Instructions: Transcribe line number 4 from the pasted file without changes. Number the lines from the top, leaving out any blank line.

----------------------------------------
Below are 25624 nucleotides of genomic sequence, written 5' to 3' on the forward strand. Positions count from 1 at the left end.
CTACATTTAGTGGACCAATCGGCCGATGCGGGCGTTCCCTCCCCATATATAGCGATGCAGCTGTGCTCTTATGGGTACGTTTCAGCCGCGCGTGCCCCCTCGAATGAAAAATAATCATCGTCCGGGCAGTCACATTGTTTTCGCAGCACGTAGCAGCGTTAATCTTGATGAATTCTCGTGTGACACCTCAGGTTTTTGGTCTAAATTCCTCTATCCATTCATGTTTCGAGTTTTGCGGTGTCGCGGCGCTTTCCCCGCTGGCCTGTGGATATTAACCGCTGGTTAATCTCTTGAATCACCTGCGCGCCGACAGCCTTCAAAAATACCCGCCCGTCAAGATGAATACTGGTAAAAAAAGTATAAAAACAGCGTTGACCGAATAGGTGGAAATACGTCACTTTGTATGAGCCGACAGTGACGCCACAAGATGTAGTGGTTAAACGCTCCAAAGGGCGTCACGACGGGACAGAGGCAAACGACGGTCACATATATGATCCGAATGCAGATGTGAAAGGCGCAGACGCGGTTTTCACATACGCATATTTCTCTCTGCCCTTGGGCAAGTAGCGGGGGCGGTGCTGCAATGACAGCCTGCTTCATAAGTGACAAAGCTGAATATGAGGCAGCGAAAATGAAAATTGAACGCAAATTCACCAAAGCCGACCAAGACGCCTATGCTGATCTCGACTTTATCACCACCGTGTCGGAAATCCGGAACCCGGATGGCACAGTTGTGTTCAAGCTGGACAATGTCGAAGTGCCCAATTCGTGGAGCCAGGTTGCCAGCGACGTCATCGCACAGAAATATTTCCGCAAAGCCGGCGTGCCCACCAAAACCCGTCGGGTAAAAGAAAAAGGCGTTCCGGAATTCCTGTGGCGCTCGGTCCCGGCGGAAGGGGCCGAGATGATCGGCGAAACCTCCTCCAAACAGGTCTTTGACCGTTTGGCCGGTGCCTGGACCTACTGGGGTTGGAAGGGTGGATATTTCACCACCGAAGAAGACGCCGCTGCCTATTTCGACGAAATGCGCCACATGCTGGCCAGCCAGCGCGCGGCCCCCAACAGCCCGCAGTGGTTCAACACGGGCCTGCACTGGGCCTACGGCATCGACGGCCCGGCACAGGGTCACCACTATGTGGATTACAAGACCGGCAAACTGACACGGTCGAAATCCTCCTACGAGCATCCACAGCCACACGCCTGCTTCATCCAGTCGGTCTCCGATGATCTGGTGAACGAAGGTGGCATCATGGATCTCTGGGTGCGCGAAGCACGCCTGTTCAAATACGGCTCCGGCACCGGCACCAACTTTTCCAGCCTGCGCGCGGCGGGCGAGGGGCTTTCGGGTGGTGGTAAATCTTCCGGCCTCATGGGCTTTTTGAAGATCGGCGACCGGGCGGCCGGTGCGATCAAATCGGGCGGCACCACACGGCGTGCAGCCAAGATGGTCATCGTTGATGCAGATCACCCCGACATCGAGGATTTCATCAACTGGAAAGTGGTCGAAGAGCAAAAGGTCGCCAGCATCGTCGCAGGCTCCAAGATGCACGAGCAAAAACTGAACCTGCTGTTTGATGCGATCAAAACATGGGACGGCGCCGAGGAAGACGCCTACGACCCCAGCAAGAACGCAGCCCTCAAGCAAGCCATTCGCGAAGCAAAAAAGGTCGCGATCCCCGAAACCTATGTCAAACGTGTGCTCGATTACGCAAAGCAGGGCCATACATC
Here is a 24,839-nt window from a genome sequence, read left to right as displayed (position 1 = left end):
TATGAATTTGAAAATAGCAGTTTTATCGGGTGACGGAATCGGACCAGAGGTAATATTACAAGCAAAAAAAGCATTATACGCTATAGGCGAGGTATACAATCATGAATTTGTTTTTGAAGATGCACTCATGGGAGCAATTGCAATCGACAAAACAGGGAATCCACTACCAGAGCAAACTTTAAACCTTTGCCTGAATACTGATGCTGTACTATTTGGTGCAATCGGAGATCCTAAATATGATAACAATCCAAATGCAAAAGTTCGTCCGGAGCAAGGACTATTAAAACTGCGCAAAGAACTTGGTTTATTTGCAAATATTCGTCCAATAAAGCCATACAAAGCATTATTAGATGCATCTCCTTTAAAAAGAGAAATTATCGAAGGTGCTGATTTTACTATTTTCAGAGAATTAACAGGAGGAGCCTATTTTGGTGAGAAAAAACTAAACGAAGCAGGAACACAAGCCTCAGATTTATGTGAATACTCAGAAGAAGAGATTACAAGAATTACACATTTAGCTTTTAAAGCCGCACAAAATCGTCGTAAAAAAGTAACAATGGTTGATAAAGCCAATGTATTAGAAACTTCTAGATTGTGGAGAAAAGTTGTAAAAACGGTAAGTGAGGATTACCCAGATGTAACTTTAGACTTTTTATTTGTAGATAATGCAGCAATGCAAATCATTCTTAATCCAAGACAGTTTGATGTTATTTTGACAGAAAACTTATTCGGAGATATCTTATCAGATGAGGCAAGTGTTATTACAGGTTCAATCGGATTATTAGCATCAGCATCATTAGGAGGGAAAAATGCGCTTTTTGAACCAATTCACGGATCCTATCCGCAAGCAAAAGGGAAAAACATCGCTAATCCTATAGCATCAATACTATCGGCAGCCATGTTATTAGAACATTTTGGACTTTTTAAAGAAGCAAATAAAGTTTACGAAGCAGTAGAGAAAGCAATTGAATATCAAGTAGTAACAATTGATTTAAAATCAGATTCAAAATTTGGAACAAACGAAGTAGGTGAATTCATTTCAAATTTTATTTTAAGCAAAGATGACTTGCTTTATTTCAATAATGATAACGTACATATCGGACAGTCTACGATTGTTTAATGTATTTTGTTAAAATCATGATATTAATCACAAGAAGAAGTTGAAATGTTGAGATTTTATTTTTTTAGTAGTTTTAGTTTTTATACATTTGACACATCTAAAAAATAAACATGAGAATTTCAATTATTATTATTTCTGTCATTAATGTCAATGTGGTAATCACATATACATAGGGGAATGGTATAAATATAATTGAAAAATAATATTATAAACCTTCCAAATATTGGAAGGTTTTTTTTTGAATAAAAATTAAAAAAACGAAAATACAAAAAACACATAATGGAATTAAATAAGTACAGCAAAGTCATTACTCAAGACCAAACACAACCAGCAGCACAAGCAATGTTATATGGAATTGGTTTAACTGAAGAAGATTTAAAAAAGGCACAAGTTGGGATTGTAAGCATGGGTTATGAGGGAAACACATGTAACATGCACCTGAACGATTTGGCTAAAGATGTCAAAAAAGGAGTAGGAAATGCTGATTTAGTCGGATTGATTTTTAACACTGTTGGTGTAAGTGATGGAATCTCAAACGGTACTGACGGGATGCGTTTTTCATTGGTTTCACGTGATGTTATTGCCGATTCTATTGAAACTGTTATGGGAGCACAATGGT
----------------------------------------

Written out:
TATGAATTTGAAAATAGCAGTTTTATCGGGTGACGGAATCGGACCAGAGGTAATATTACAAGCAAAAAAAGCATTATACGCTATAGGCGAGGTATACAATCATGAATTTGTTTTTGAAGATGCACTCATGGGAGCAATTGCAATCGACAAAACAGGGAATCCACTACCAGAGCAAACTTTAAACCTTTGCCTGAATACTGATGCTGTACTATTTGGTGCAATCGGAGATCCTAAATATGATAACAATCCAAATGCAAAAGTTCGTCCGGAGCAAGGACTATTAAAACTGCGCAAAGAACTTGGTTTATTTGCAAATATTCGTCCAATAAAGCCATACAAAGCATTATTAGATGCATCTCCTTTAAAAAGAGAAATTATCGAAGGTGCTGATTTTACTATTTTCAGAGAATTAACAGGAGGAGCCTATTTTGGTGAGAAAAAACTAAACGAAGCAGGAACACAAGCCTCAGATTTATGTGAATACTCAGAAGAAGAGATTACAAGAATTACACATTTAGCTTTTAAAGCCGCACAAAATCGTCGTAAAAAAGTAACAATGGTTGATAAAGCCAATGTATTAGAAACTTCTAGATTGTGGAGAAAAGTTGTAAAAACGGTAAGTGAGGATTACCCAGATGTAACTTTAGACTTTTTATTTGTAGATAATGCAGCAATGCAAATCATTCTTAATCCAAGACAGTTTGATGTTATTTTGACAGAAAACTTATTCGGAGATATCTTATCAGATGAGGCAAGTGTTATTACAGGTTCAATCGGATTATTAGCATCAGCATCATTAGGAGGGAAAAATGCGCTTTTTGAACCAATTCACGGATCCTATCCGCAAGCAAAAGGGAAAAACATCGCTAATCCTATAGCATCAATACTATCGGCAGCCATGTTATTAGAACATTTTGGACTTTTTAAAGAAGCAAATAAAGTTTACGAAGCAGTAGAGAAAGCAATTGAATATCAAGTAGTAACAATTGATTTAAAATCAGATTCAAAATTTGGAACAAACGAAGTAGGTGAATTCATTTCAAATTTTATTTTAAGCAAAGATGACTTGCTTTATTTCAATAATGATAACGTACATATCGGACAGTCTACGATTGTTTAATGTATTTTGTTAAAATCATGATATTAATCACAAGAAGAAGTTGAAATGTTGAGATTTTATTTTTTTAGTAGTTTTAGTTTTTATACATTTGACACATCTAAAAAATAAACATGAGAATTTCAATTATTATTATTTCTGTCATTAATGTCAATGTGGTAATCACATATACATAGGGGAATGGTATAAATATAATTGAAAAATAATATTATAAACCTTCCAAATATTGGAAGGTTTTTTTTTGAATAAAAATTAAAAAAACGAAAATACAAAAAACACATAATGGAATTAAATAAGTACAGCAAAGTCATTACTCAAGACCAAACACAACCAGCAGCACAAGCAATGTTATATGGAATTGGTTTAACTGAAGAAGATTTAAAAAAGGCACAAGTTGGGATTGTAAGCATGGGTTATGAGGGAAACACATGTAACATGCACCTGAACGATTTGGCTAAAGATGTCAAAAAAGGAGTAGGAAATGCTGATTTAGTCGGATTGATTTTTAACACTGTTGGTGTAAGTGATGGAATCTCAAACGGTACTGACGGGATGCGTTTTTCATTGGTTTCACGTGATGTTATTGCCGATTCTATTGAAACTGTTATGGGAGCACAATGGT